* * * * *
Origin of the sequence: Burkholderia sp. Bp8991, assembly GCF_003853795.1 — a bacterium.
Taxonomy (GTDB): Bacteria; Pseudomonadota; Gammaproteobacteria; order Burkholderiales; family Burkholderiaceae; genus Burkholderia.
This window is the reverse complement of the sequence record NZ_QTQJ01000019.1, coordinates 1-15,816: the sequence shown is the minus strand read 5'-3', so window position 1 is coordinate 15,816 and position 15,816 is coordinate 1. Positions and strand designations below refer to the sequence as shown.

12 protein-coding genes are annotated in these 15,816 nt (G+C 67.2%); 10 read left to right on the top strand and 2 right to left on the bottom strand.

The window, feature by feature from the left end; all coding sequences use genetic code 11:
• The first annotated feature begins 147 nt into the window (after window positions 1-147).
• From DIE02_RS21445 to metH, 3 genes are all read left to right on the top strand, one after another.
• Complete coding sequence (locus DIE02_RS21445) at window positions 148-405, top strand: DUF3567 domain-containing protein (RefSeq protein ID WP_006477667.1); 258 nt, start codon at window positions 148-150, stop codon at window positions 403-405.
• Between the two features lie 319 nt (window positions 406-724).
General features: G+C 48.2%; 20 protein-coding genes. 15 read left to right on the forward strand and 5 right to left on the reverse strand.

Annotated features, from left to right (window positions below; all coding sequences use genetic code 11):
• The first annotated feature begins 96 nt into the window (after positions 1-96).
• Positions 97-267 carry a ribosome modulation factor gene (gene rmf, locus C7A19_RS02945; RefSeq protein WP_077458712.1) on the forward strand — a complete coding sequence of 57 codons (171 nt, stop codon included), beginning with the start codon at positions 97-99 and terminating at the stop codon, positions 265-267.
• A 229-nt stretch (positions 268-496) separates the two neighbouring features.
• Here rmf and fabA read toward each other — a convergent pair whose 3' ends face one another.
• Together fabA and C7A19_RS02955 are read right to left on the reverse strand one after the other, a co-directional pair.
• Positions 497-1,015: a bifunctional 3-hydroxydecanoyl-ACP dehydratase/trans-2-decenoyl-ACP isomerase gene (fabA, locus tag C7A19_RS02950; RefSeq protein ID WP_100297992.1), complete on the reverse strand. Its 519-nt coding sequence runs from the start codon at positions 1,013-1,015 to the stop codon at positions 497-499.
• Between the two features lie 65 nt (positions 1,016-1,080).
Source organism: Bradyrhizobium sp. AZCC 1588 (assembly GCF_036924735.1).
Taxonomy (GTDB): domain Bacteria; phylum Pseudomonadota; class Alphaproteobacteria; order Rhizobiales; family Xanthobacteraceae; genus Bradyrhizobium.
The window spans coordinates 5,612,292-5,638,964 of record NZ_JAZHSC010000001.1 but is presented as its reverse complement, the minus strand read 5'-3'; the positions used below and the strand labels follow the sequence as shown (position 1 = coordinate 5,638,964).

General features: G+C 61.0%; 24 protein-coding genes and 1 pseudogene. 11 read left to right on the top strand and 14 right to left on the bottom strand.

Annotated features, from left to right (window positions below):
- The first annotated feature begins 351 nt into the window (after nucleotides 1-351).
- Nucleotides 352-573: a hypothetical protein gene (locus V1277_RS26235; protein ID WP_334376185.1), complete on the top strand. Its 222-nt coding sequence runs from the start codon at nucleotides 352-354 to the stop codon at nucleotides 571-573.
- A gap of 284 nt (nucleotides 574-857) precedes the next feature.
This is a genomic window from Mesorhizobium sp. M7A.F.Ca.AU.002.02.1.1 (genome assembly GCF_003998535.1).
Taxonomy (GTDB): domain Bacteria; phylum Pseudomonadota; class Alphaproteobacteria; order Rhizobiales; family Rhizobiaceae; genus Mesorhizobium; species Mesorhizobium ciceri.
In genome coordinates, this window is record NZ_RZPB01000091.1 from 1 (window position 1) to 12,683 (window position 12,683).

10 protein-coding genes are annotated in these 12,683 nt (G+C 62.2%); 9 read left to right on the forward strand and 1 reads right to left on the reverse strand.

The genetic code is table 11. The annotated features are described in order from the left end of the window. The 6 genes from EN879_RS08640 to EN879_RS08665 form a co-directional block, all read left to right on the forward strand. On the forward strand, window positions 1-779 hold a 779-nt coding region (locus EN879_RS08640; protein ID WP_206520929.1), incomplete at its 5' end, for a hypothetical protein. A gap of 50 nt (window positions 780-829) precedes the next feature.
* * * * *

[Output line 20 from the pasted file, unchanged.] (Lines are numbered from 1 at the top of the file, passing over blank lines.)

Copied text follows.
Taxonomy (GTDB): domain Bacteria; phylum Pseudomonadota; class Alphaproteobacteria; order Rhizobiales; family Xanthobacteraceae; genus Bradyrhizobium.